4. Final point is to wrap up the results and identify any immediate activities that need to be carried through.

The final story map could look like this:

Story map The resulting story map does not have to look fanzy - it has to illustrate a clear prioritization of possible features mapped to a user experience so that the product development team can understand the aim of the MVP.

After the Story mapping workshop the result is used to form the basis of a backlog. After a grooming session each item is formulated as a high-level user story, given a T-shirt estimate and prioritized individually considering value, cost and risk (technical, business and social). To the backlog is added necessary “startup/sprint 0” tasks like:

  • Getting environments ready
  • Setting up basic deployment procedures Setting up continuous integration
  • Creating a concept design
  • Doing architecture spikes

These can be thought of as “enabler stories”. Do not underestimate the complexity of some of these and make sure to be very concious of which ones you really, really need. Especially if you are building a product from scratch, you should try to identify simple, often temporary, solutions in order to enable the first MVP versions of your product. Setting that enterprise BPM engine up as a high availablity cluster solution may proove to take much more time out of your “proof of concept” than you can possibly imagine.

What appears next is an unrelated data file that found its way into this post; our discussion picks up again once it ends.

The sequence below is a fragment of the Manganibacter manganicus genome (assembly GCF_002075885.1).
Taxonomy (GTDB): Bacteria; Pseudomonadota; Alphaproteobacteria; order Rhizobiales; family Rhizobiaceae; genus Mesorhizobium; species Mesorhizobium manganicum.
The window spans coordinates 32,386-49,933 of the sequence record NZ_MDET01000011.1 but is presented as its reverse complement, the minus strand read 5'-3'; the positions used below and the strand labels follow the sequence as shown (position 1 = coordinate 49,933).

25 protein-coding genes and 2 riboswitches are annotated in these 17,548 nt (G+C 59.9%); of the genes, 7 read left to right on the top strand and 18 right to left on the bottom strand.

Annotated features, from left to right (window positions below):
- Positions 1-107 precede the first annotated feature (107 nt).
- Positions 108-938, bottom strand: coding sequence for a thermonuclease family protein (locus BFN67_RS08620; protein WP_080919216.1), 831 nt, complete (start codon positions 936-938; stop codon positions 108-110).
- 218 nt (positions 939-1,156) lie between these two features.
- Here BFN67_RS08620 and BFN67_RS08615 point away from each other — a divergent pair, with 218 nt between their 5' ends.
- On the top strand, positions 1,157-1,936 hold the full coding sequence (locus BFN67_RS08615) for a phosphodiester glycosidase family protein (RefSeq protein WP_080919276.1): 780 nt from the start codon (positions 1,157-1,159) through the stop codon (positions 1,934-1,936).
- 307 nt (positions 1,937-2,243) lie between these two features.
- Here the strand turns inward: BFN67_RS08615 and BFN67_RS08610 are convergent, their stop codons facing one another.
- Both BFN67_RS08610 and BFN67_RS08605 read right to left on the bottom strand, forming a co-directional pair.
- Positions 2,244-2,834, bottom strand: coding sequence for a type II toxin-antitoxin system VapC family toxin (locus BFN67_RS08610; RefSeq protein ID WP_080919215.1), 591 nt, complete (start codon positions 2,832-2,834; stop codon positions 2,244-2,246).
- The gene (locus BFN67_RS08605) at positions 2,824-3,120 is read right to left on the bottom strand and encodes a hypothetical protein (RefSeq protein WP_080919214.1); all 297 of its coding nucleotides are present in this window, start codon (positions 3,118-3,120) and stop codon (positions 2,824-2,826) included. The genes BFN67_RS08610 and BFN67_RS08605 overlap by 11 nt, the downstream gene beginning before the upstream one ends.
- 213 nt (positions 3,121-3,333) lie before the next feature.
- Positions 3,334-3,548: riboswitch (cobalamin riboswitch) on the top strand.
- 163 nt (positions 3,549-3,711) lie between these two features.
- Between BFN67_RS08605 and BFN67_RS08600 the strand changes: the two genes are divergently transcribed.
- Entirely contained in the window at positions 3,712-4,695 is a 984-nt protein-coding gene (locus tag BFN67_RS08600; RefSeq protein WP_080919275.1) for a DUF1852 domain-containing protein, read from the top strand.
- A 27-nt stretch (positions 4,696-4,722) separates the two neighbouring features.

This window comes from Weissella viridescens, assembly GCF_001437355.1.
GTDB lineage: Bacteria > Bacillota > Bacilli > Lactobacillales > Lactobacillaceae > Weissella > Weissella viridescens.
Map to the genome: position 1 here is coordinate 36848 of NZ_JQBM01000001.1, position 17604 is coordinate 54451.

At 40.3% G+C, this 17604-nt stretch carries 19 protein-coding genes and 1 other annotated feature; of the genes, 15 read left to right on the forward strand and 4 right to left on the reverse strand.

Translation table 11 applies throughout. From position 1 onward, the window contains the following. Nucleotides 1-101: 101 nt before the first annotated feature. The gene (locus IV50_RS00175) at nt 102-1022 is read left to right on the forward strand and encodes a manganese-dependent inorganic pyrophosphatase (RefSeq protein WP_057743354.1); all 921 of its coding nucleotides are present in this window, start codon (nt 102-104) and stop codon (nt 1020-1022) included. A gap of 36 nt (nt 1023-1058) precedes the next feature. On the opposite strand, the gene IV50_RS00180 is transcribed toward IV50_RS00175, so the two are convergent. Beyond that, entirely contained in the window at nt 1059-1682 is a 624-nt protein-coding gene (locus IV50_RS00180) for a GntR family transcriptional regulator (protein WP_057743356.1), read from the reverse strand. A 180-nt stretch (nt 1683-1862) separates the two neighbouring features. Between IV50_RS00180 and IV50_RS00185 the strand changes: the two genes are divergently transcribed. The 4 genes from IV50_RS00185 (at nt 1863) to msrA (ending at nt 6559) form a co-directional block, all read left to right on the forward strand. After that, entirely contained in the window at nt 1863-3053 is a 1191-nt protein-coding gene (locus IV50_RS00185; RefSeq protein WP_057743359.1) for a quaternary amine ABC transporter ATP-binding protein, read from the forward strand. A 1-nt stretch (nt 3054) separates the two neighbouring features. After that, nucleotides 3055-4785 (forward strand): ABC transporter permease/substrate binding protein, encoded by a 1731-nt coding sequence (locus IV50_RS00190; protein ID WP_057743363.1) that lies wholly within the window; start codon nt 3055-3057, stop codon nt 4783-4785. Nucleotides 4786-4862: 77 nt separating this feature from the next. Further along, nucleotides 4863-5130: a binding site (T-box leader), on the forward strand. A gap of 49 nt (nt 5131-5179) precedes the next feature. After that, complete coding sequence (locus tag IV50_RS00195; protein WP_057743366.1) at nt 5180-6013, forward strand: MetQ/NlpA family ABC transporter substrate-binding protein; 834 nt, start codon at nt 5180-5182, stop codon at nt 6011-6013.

Taking it from here

When “working agile” the team must allow learning to occur in at least three dimensions going forward from here:

  1. New and even more essential options might occur so we reserve a buffer for these up front (min. 20 percent extra)
  2. Existing needs might be reprioritized or left out altogether - understand that they story map plan is subject to change.
  3. Since we defer details on the individual level of the identified user story/user need the “HOW to implement” it is decided Just in Time (JIT) taking the latest feedback into consideration and is not specified in one “batch” up front.

That is it. The story mapping format is an excellent tool for an iterative and agile approach to scoping and planning. Be aware, that it only makes sense if the project / product team actually has the mandate to set and change the scope. If they don’t, we are not really working “agile” anyway, but at best incrementally.